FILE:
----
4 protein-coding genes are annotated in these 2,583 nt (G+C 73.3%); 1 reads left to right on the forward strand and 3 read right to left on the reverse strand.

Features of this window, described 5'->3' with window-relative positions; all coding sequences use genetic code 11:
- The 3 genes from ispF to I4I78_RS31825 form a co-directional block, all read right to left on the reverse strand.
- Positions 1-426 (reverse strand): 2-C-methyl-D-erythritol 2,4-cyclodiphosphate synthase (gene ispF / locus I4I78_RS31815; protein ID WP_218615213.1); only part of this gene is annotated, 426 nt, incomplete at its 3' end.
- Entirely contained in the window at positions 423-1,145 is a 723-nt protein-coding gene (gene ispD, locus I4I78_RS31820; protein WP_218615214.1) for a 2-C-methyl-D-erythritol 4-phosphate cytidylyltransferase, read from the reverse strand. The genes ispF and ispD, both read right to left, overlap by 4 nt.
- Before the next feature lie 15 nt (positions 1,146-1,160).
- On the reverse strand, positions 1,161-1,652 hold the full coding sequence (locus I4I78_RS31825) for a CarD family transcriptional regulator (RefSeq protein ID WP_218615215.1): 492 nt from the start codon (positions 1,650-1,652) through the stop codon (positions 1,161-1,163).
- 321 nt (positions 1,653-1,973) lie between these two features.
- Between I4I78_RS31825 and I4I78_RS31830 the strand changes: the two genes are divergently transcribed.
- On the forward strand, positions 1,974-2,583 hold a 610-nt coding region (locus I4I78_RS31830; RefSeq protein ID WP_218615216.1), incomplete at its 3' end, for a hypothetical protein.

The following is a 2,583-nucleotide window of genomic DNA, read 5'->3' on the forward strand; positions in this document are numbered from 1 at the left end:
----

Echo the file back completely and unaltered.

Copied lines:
4 protein-coding genes are annotated in these 2,583 nt (G+C 73.3%); 1 reads left to right on the forward strand and 3 read right to left on the reverse strand.

Features of this window, described 5'->3' with window-relative positions; all coding sequences use genetic code 11:
- The 3 genes from ispF to I4I78_RS31825 form a co-directional block, all read right to left on the reverse strand.
- Positions 1-426 (reverse strand): 2-C-methyl-D-erythritol 2,4-cyclodiphosphate synthase (gene ispF / locus I4I78_RS31815; protein ID WP_218615213.1); only part of this gene is annotated, 426 nt, incomplete at its 3' end.
- Entirely contained in the window at positions 423-1,145 is a 723-nt protein-coding gene (gene ispD, locus I4I78_RS31820; protein WP_218615214.1) for a 2-C-methyl-D-erythritol 4-phosphate cytidylyltransferase, read from the reverse strand. The genes ispF and ispD, both read right to left, overlap by 4 nt.
- Before the next feature lie 15 nt (positions 1,146-1,160).
- On the reverse strand, positions 1,161-1,652 hold the full coding sequence (locus I4I78_RS31825) for a CarD family transcriptional regulator (RefSeq protein ID WP_218615215.1): 492 nt from the start codon (positions 1,650-1,652) through the stop codon (positions 1,161-1,163).
- 321 nt (positions 1,653-1,973) lie between these two features.
- Between I4I78_RS31825 and I4I78_RS31830 the strand changes: the two genes are divergently transcribed.
- On the forward strand, positions 1,974-2,583 hold a 610-nt coding region (locus I4I78_RS31830; RefSeq protein ID WP_218615216.1), incomplete at its 3' end, for a hypothetical protein.

The following is a 2,583-nucleotide window of genomic DNA, read 5'->3' on the forward strand; positions in this document are numbered from 1 at the left end: